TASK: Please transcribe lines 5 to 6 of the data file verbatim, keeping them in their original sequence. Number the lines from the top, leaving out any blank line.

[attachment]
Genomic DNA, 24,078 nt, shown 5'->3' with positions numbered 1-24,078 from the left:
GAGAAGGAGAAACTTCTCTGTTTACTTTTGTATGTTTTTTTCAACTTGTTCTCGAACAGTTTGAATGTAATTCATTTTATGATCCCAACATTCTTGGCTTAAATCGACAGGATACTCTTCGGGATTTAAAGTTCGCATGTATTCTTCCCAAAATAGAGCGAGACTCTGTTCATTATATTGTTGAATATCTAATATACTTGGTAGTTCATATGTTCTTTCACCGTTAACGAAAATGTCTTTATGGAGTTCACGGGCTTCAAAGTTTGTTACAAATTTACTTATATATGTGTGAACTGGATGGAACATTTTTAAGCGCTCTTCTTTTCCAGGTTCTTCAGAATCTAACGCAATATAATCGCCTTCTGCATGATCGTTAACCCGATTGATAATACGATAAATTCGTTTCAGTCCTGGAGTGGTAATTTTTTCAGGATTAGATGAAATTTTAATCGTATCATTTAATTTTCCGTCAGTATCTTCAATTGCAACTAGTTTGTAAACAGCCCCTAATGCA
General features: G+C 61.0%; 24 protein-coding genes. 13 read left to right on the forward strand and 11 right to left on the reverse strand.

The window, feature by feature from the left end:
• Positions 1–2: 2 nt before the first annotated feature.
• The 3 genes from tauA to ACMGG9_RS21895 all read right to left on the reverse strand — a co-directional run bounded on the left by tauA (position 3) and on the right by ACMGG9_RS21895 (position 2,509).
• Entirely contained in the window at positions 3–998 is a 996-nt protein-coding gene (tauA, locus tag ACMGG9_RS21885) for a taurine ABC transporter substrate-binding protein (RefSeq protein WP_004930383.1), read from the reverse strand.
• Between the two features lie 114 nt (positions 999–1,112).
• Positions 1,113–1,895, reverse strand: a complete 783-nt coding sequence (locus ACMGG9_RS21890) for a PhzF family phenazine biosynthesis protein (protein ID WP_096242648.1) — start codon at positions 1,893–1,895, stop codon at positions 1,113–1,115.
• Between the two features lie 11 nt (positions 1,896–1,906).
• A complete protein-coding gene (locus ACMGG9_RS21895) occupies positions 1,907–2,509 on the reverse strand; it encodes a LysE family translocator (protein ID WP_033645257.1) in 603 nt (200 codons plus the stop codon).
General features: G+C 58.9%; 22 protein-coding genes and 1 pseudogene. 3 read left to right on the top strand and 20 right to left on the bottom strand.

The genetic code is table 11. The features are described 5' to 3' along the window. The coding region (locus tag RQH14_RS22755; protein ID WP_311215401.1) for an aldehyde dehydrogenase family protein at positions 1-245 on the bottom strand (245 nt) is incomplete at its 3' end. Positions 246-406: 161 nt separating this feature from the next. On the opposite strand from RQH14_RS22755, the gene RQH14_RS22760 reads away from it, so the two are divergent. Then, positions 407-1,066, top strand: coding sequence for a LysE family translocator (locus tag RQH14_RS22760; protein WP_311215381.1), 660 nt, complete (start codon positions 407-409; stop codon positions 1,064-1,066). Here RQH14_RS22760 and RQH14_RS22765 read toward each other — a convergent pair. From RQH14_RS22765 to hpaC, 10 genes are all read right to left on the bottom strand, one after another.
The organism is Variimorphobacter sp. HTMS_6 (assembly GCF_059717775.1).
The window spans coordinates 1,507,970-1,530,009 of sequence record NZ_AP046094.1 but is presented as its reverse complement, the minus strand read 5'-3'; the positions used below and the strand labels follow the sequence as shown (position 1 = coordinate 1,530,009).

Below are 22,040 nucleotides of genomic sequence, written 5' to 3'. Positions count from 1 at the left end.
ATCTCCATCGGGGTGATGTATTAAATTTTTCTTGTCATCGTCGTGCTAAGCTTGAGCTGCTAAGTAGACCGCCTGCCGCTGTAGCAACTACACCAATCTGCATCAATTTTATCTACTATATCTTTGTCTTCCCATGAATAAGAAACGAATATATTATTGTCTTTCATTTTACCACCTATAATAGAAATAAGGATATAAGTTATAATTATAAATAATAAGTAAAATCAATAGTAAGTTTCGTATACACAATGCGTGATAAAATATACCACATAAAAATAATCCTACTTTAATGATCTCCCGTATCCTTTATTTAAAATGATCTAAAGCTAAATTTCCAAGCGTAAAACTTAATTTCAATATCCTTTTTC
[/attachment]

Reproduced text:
• Positions 1–2: 2 nt before the first annotated feature.
• The 3 genes from tauA to ACMGG9_RS21895 all read right to left on the reverse strand — a co-directional run bounded on the left by tauA (position 3) and on the right by ACMGG9_RS21895 (position 2,509).